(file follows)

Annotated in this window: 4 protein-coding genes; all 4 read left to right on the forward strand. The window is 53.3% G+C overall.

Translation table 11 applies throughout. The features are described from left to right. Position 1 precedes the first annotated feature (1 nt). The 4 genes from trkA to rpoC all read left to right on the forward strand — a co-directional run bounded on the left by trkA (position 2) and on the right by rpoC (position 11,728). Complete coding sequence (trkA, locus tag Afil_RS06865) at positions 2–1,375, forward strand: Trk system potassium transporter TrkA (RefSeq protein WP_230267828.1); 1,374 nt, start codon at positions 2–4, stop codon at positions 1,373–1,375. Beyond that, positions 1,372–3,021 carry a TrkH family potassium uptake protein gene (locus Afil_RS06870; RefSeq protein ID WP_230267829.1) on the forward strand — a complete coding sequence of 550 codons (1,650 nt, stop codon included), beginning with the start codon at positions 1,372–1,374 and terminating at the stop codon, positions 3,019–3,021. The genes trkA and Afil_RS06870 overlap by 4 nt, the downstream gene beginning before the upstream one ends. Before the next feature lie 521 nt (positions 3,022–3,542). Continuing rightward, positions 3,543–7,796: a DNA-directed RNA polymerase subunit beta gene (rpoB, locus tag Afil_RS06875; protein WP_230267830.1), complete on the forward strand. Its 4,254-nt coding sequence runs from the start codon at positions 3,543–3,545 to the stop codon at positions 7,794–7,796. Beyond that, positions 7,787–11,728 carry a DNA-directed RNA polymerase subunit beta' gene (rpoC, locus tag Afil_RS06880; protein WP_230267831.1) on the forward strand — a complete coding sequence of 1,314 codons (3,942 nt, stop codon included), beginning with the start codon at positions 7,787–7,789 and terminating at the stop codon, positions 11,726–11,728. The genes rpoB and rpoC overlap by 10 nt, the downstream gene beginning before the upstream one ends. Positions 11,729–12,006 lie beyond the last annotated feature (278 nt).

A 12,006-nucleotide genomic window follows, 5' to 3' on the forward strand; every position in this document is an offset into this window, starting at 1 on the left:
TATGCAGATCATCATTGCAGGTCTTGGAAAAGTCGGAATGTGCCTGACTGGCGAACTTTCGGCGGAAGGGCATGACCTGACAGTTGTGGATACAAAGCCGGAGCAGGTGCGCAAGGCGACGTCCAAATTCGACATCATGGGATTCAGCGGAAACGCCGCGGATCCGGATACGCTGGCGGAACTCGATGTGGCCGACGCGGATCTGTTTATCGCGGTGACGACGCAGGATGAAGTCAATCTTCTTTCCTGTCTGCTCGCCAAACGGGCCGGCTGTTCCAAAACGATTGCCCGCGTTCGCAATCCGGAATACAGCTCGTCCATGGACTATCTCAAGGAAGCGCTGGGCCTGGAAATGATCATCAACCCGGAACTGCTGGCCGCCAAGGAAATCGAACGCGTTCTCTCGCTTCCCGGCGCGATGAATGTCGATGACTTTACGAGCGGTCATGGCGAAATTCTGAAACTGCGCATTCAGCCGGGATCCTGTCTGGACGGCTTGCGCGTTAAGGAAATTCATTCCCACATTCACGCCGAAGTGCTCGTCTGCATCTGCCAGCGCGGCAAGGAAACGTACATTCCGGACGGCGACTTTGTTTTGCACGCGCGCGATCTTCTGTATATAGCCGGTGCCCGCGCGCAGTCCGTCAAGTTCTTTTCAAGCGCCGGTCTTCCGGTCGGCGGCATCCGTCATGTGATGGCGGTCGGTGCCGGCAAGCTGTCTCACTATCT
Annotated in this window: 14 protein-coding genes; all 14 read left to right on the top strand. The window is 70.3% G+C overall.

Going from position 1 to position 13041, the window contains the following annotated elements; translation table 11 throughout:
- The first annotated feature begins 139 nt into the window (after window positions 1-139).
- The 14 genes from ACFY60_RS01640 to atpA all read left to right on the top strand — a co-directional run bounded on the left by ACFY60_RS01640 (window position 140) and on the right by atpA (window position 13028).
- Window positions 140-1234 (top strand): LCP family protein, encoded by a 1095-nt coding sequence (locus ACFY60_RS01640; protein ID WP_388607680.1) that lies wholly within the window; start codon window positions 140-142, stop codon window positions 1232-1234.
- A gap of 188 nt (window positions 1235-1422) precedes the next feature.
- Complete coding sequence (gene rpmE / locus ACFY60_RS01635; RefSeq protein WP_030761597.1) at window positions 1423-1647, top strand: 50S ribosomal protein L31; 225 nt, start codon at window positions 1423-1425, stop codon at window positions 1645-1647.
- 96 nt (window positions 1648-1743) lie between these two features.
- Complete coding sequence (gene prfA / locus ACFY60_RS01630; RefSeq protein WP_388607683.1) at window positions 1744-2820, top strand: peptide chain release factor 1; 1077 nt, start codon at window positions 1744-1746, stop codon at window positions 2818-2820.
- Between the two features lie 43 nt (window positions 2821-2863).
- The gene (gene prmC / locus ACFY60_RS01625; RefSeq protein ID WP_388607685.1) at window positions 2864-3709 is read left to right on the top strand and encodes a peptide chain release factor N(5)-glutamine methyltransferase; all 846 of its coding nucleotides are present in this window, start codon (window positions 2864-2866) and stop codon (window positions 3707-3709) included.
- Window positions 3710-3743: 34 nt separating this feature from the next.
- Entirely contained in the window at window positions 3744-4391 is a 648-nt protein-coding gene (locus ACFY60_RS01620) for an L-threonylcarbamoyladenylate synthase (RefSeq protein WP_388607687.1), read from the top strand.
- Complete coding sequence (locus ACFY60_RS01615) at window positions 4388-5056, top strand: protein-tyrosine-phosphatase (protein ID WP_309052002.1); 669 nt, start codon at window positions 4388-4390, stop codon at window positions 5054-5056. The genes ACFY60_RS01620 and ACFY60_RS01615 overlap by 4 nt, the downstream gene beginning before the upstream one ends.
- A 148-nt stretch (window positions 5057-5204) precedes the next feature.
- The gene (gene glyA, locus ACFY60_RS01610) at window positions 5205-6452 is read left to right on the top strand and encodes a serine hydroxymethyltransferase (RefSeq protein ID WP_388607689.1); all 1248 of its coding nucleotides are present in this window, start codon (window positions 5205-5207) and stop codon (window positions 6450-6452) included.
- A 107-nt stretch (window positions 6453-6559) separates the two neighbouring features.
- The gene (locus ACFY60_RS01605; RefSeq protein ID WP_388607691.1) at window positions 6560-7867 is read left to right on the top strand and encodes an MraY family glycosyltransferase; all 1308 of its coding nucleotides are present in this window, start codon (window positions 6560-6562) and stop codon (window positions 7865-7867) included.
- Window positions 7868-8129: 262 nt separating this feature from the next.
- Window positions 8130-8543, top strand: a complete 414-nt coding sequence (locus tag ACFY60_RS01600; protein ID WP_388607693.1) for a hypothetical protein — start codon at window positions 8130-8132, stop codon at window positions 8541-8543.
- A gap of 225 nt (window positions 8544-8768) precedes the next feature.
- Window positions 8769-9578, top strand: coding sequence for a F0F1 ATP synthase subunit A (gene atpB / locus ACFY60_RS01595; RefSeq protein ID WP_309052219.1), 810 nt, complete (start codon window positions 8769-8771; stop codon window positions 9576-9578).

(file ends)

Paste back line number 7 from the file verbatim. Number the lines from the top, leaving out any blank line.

- The first annotated feature begins 139 nt into the window (after window positions 1-139).